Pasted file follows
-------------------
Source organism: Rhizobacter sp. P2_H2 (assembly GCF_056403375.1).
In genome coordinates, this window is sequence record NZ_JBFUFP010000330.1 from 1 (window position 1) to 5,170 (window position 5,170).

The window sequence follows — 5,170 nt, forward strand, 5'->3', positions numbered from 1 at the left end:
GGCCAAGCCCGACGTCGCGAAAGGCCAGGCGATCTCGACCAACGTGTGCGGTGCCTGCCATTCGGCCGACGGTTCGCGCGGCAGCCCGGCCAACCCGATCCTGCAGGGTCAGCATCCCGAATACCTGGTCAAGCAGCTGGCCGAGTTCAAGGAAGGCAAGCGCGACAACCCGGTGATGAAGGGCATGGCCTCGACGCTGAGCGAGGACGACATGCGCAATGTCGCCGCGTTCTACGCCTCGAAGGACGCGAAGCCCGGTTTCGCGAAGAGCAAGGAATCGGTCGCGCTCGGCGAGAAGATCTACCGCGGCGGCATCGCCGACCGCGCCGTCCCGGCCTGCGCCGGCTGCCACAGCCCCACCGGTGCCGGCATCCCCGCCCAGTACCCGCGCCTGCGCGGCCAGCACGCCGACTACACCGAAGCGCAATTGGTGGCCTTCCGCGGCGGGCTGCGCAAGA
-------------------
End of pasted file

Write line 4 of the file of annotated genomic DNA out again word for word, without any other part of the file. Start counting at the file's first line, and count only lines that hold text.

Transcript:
GGCCAAGCCCGACGTCGCGAAAGGCCAGGCGATCTCGACCAACGTGTGCGGTGCCTGCCATTCGGCCGACGGTTCGCGCGGCAGCCCGGCCAACCCGATCCTGCAGGGTCAGCATCCCGAATACCTGGTCAAGCAGCTGGCCGAGTTCAAGGAAGGCAAGCGCGACAACCCGGTGATGAAGGGCATGGCCTCGACGCTGAGCGAGGACGACATGCGCAATGTCGCCGCGTTCTACGCCTCGAAGGACGCGAAGCCCGGTTTCGCGAAGAGCAAGGAATCGGTCGCGCTCGGCGAGAAGATCTACCGCGGCGGCATCGCCGACCGCGCCGTCCCGGCCTGCGCCGGCTGCCACAGCCCCACCGGTGCCGGCATCCCCGCCCAGTACCCGCGCCTGCGCGGCCAGCACGCCGACTACACCGAAGCGCAATTGGTGGCCTTCCGCGGCGGGCTGCGCAAGA